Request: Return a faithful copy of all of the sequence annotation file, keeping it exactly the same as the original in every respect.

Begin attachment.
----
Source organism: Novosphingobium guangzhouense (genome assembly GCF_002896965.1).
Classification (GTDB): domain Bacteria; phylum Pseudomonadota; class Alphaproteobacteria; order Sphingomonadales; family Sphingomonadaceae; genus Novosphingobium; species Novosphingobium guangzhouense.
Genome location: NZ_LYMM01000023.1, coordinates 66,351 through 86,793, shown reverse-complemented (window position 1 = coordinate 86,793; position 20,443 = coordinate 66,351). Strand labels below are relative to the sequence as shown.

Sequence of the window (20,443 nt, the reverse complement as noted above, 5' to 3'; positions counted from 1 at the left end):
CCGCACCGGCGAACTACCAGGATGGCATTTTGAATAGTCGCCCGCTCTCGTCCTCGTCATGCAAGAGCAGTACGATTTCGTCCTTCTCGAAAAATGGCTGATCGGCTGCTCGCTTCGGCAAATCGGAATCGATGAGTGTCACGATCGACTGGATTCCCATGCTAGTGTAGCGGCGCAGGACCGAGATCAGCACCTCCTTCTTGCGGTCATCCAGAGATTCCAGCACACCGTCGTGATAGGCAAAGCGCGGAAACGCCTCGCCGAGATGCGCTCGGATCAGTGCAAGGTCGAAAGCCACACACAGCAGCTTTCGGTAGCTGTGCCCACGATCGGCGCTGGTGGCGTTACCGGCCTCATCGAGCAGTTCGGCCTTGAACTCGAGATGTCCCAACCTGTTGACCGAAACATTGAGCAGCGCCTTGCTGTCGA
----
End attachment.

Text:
Source organism: Novosphingobium guangzhouense (genome assembly GCF_002896965.1).
Classification (GTDB): domain Bacteria; phylum Pseudomonadota; class Alphaproteobacteria; order Sphingomonadales; family Sphingomonadaceae; genus Novosphingobium; species Novosphingobium guangzhouense.
Genome location: NZ_LYMM01000023.1, coordinates 66,351 through 86,793, shown reverse-complemented (window position 1 = coordinate 86,793; position 20,443 = coordinate 66,351). Strand labels below are relative to the sequence as shown.

Sequence of the window (20,443 nt, the reverse complement as noted above, 5' to 3'; positions counted from 1 at the left end):
CCGCACCGGCGAACTACCAGGATGGCATTTTGAATAGTCGCCCGCTCTCGTCCTCGTCATGCAAGAGCAGTACGATTTCGTCCTTCTCGAAAAATGGCTGATCGGCTGCTCGCTTCGGCAAATCGGAATCGATGAGTGTCACGATCGACTGGATTCCCATGCTAGTGTAGCGGCGCAGGACCGAGATCAGCACCTCCTTCTTGCGGTCATCCAGAGATTCCAGCACACCGTCGTGATAGGCAAAGCGCGGAAACGCCTCGCCGAGATGCGCTCGGATCAGTGCAAGGTCGAAAGCCACACACAGCAGCTTTCGGTAGCTGTGCCCACGATCGGCGCTGGTGGCGTTACCGGCCTCATCGAGCAGTTCGGCCTTGAACTCGAGATGTCCCAACCTGTTGACCGAAACATTGAGCAGCGCCTTGCTGTCGA